Stand By Me is an adult film, despite its cast made up mostly of children. It bears an R-rating (for whatever arbitrary criteria that is based on). There is frequent swearing by 12-year-old boys, references to abusive fathers and negligent parents. The boys smoke and discuss the growing breasts of Anette from the Mickey Mouse Club. They engage in confrontations with local gangs and even experiment with firearms. And the film’s plot is rather grim: the search for the corpse of a dead child. It’s also not a very thrilling film for children; it’s leisurely paced, rather-dialogue heavy, and full of references to things that would be lost on children today.
The film, I think, appeals mostly to adults who grew up in the same era as these kids. Rob Reiner, in fact, was born in 1947, so he would’ve been twelve in 1959, the year the film takes place. Yet, I think it continues to appeal to people of my generation because we are old enough to remember a time before cell phones, video games, and the internet. I watch Stand by Me now and feel nostalgic for my own childhood and for an era that I never lived in. The powerful effect of a film like Stand By Me is that it reminds you of what it’s like to be a kid.
Just a couple of weekends ago, a few friends and I drove to upstate New York to the Black Rock Forest for a hiking excursion. Removed of our cellphones, our jobs, our wallets and any other obligations, it was like we became boys again. At one point along the trail, one of us challenged the rest to try to hit a thin tree with a rock: whoever hit it first would get a free beer. (After we were done, another friend commented that a group of girls would probably never have stopped to do that.) At another moment, we spent a solid 20 minutes skipping stones on a reservoir. Later, in mid-conversation, one of us spotted a football in a field and cut off his own conversation, yelling “There’s a football!” We all sprinted towards it. No one remembers what we were talking about before. It no longer mattered. Finally, as if the grand culmination of the hike, we found a row boat without paddles in the woods next to a large pond; we improvised with sticks and used the boat to swim in the pond. Like an iconic scene in Stand By Me, I half-expected to emerge from the pond covered in leaches. That didn’t happen, but I did find a tick on my thigh later that night.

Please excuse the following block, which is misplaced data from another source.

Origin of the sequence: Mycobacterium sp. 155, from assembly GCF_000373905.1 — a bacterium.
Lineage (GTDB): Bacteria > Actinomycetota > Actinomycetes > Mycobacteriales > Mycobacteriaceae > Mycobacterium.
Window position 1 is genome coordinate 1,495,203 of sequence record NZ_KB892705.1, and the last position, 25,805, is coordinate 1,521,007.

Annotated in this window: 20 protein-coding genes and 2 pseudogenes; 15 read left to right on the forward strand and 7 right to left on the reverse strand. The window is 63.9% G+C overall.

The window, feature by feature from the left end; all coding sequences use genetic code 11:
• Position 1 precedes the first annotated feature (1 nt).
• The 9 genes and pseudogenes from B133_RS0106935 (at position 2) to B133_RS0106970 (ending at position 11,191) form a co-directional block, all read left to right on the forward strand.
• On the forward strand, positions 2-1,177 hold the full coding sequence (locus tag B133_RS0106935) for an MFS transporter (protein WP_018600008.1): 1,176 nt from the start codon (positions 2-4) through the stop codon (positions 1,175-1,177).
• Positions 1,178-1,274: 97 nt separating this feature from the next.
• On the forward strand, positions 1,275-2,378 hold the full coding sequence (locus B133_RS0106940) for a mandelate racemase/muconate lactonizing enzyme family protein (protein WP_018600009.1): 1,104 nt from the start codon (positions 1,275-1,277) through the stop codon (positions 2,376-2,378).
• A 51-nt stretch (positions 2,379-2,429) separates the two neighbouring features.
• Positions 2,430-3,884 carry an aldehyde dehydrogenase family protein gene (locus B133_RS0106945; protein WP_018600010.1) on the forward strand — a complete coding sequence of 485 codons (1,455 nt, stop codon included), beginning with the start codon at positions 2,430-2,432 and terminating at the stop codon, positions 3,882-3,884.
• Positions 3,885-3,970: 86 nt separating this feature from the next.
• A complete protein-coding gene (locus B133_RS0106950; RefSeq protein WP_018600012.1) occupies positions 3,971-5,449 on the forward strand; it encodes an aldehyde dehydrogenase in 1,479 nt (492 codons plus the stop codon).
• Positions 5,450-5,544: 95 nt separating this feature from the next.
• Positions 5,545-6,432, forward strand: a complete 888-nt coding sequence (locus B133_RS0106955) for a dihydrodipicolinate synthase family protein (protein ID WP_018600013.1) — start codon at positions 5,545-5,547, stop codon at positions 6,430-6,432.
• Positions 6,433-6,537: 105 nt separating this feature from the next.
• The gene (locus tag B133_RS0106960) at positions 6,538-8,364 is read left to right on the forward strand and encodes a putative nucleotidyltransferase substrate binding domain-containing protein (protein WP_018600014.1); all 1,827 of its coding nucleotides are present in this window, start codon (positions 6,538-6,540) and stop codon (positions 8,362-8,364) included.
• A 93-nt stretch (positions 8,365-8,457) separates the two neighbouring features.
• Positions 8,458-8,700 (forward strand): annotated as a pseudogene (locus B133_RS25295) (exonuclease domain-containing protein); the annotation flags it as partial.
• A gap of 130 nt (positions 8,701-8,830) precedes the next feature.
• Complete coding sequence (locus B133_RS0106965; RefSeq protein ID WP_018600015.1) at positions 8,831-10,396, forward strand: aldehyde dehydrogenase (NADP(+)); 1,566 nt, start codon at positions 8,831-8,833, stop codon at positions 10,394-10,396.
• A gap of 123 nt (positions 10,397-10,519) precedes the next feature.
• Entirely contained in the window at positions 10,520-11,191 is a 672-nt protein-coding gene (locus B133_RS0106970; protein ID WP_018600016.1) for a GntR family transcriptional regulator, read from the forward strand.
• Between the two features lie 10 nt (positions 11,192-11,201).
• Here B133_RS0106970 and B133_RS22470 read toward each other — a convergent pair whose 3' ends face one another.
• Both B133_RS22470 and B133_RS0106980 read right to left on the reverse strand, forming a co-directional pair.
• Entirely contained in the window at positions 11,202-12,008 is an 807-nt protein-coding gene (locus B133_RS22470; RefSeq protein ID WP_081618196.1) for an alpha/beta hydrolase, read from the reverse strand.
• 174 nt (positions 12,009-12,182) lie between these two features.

After the hike, I couldn’t resist making mental comparisons to Stand by Me and think about why this film continues to have an effect on me the older I get. All of us want to romanticize our childhood. I also don’t believe I am writing from the priviledged point of view of someone who experienced a happy childhood. The children in Stand By Me all come from troubled family situations: an abusive father, a deceased brother, a father in an insane asylum. The fact that the friendship that these boys share is their escape from their troubled homes may, in fact, make the film resonant even more with viewers who come from a similar situations. Stand By Me is rare type of bitter sweet film that is most appreciated, and enjoyed, as adults, reminding us of the innocence and freedom of being a kid, while also reminding us that we no longer are one. Isn’t that really the essence of nostalgia?
Written on a bus from New York City to Atlantic CityRead More